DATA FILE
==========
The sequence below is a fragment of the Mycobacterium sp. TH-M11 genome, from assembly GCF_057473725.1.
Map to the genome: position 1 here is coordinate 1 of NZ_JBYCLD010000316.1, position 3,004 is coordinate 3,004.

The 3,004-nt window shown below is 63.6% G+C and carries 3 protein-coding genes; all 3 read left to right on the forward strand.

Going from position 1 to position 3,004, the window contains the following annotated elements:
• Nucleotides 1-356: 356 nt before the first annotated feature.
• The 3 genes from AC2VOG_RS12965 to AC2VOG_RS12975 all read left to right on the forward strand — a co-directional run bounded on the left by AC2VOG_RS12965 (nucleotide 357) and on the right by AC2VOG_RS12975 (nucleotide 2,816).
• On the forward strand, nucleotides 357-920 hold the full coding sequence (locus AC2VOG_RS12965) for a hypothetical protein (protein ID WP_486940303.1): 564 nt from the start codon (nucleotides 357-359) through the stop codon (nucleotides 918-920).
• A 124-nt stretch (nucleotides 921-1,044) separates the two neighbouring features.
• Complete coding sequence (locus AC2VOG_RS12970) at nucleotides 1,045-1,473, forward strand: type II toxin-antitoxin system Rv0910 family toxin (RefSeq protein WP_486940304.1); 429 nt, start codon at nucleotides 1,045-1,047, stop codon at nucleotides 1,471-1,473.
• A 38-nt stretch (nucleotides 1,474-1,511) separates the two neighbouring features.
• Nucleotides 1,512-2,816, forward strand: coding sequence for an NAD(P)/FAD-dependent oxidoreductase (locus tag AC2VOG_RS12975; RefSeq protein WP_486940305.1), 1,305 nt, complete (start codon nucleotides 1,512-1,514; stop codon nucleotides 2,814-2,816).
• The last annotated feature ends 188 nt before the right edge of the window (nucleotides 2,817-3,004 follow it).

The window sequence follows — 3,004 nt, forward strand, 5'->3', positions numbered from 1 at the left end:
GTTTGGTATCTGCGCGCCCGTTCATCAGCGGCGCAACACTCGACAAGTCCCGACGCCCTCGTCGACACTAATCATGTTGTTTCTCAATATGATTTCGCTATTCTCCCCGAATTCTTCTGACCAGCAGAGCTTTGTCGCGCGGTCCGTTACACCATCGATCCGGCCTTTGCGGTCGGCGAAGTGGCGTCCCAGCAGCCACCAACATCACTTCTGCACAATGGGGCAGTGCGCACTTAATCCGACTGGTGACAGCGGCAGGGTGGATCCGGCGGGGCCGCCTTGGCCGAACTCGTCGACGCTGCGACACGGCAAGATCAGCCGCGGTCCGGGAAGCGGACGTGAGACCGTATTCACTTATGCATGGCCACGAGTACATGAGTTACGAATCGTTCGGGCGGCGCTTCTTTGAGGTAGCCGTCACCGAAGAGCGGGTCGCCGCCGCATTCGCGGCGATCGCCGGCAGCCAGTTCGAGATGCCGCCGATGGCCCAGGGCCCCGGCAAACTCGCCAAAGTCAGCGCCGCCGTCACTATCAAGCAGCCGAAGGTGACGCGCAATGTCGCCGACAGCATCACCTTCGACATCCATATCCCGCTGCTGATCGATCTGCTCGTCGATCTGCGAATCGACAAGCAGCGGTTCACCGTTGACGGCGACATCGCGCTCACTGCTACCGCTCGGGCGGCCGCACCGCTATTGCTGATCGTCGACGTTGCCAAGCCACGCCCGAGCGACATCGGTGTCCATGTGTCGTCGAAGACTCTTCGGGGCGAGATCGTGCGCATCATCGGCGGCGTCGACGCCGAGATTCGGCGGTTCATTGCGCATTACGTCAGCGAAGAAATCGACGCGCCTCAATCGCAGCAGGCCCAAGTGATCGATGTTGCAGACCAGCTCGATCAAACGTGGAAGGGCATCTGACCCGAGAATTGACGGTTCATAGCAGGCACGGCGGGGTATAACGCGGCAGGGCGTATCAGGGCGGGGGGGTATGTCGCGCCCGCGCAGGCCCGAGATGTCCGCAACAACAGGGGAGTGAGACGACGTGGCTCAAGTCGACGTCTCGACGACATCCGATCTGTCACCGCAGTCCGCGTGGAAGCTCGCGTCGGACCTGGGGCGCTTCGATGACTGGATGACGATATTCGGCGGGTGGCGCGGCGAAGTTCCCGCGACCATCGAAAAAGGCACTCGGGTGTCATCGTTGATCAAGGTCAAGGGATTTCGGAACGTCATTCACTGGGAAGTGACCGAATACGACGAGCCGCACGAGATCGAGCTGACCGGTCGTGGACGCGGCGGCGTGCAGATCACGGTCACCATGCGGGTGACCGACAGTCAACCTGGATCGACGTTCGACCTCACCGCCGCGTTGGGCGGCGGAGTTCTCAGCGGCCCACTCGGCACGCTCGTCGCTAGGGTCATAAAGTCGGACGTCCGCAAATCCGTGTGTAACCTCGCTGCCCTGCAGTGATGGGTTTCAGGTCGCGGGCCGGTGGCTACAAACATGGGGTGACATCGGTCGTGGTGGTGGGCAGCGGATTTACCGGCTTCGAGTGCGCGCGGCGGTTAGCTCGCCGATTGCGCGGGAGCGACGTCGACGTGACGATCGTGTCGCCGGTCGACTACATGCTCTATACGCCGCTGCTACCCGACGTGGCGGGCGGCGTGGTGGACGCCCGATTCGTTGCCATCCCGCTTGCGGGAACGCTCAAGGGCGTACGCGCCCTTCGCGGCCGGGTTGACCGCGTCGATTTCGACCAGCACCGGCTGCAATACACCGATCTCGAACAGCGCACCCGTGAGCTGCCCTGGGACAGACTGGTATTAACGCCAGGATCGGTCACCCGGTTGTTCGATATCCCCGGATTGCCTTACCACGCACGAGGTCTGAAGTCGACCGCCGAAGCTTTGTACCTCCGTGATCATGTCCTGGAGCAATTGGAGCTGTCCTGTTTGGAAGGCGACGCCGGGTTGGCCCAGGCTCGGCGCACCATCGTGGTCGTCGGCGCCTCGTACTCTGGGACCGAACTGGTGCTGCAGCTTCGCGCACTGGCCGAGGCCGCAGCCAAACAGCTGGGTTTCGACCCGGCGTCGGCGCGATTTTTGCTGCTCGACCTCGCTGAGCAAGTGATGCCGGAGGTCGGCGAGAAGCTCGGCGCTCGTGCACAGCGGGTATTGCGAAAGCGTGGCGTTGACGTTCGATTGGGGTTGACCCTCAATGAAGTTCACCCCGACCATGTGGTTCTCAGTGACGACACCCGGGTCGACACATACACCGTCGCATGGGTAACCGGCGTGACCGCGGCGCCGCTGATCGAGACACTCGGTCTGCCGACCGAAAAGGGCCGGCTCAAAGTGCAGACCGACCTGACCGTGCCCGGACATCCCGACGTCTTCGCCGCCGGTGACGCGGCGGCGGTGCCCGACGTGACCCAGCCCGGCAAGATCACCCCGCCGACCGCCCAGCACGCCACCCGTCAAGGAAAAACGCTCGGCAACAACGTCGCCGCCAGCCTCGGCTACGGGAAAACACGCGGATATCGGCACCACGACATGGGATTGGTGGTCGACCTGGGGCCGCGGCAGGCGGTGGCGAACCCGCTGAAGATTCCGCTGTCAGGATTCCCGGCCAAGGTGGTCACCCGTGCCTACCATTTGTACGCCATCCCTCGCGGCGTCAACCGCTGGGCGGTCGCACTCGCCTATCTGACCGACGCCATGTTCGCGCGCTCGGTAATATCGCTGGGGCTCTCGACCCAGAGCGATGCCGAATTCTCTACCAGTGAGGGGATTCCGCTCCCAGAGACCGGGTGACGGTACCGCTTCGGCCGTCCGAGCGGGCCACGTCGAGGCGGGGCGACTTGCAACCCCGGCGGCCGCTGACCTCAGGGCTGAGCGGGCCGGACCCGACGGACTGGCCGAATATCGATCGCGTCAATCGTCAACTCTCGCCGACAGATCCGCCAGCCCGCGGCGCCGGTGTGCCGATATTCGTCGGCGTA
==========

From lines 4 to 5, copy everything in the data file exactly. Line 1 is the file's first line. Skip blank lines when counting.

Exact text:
Going from position 1 to position 3,004, the window contains the following annotated elements:
• Nucleotides 1-356: 356 nt before the first annotated feature.